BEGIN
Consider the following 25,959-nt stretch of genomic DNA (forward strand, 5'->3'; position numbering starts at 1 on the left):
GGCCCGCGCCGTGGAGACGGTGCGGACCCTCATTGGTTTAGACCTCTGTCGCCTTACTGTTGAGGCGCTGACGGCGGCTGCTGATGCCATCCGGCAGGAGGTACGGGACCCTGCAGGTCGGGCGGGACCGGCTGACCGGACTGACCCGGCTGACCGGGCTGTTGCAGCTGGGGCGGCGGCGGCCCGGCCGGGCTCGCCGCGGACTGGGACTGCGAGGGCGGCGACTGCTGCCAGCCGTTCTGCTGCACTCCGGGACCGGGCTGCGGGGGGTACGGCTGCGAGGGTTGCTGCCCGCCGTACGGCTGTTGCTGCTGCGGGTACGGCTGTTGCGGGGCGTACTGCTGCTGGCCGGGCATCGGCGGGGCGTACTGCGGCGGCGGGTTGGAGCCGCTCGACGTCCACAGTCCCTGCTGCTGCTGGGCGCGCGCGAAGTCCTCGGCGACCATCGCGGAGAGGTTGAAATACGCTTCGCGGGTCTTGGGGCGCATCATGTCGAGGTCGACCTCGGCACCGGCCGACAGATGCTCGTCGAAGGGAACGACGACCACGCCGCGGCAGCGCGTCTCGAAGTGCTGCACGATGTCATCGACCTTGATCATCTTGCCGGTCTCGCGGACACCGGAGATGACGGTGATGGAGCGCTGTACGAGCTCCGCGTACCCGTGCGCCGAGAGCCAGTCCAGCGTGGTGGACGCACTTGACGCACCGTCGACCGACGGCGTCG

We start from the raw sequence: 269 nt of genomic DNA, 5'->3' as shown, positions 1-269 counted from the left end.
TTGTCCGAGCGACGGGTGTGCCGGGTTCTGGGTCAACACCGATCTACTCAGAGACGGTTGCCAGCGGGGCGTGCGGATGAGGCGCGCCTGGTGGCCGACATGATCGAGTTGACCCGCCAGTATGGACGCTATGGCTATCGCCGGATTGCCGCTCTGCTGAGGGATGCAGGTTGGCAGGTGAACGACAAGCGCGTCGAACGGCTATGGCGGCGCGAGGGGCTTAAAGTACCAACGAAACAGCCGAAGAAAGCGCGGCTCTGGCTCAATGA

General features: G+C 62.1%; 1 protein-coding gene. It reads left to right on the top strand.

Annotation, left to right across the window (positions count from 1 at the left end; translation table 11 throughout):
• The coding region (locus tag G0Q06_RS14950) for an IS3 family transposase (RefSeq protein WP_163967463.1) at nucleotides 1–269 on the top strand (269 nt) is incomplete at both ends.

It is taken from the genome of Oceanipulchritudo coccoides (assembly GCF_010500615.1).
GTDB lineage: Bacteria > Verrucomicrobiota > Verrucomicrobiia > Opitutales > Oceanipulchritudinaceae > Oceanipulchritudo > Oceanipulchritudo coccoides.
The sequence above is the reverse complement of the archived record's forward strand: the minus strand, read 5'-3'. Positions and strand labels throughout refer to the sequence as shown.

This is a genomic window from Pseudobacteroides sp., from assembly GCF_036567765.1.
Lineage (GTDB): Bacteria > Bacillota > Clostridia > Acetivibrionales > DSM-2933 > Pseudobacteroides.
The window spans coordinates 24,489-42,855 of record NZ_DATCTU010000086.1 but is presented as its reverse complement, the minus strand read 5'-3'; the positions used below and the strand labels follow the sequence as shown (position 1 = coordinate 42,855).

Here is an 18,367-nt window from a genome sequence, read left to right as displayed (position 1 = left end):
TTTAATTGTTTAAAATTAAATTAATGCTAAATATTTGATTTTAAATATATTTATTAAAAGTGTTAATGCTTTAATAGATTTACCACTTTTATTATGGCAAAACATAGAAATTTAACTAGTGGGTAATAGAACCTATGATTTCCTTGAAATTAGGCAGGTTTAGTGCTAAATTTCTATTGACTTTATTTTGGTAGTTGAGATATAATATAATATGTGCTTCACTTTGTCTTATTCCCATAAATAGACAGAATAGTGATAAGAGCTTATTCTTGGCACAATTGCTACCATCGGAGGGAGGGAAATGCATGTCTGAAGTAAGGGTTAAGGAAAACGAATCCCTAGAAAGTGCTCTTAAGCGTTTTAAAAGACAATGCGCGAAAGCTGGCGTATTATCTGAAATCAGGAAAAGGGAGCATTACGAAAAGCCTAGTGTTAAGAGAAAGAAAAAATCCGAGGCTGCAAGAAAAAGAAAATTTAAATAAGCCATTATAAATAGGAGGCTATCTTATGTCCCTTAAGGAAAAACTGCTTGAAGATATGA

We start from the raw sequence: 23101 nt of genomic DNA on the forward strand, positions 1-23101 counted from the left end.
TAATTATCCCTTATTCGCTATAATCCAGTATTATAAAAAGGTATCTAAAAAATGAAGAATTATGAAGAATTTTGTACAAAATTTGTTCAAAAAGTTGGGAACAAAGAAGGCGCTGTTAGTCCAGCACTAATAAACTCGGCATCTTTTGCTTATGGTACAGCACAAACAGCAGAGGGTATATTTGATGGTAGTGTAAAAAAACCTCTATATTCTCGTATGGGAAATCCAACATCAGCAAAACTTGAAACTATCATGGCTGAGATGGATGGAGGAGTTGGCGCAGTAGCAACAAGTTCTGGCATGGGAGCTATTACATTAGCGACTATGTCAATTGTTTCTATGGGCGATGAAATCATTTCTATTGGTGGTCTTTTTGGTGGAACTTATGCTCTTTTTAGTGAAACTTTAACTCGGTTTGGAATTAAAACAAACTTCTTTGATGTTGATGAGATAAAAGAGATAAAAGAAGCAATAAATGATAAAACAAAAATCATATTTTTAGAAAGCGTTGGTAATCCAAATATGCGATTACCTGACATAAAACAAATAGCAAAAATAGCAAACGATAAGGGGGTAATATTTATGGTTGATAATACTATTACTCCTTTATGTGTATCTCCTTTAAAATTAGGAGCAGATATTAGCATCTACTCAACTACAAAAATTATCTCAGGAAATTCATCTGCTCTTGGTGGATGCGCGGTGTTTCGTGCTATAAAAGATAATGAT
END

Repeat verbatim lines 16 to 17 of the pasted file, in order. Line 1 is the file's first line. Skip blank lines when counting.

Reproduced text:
We start from the raw sequence: 23101 nt of genomic DNA on the forward strand, positions 1-23101 counted from the left end.
TAATTATCCCTTATTCGCTATAATCCAGTATTATAAAAAGGTATCTAAAAAATGAAGAATTATGAAGAATTTTGTACAAAATTTGTTCAAAAAGTTGGGAACAAAGAAGGCGCTGTTAGTCCAGCACTAATAAACTCGGCATCTTTTGCTTATGGTACAGCACAAACAGCAGAGGGTATATTTGATGGTAGTGTAAAAAAACCTCTATATTCTCGTATGGGAAATCCAACATCAGCAAAACTTGAAACTATCATGGCTGAGATGGATGGAGGAGTTGGCGCAGTAGCAACAAGTTCTGGCATGGGAGCTATTACATTAGCGACTATGTCAATTGTTTCTATGGGCGATGAAATCATTTCTATTGGTGGTCTTTTTGGTGGAACTTATGCTCTTTTTAGTGAAACTTTAACTCGGTTTGGAATTAAAACAAACTTCTTTGATGTTGATGAGATAAAAGAGATAAAAGAAGCAATAAATGATAAAACAAAAATCATATTTTTAGAAAGCGTTGGTAATCCAAATATGCGATTACCTGACATAAAACAAATAGCAAAAATAGCAAACGATAAGGGGGTAATATTTATGGTTGATAATACTATTACTCCTTTATGTGTATCTCCTTTAAAATTAGGAGCAGATATTAGCATCTACTCAACTACAAAAATTATCTCAGGAAATTCATCTGCTCTTGGTGGATGCGCGGTGTTTCGTGCTATAAAAGATAATGAT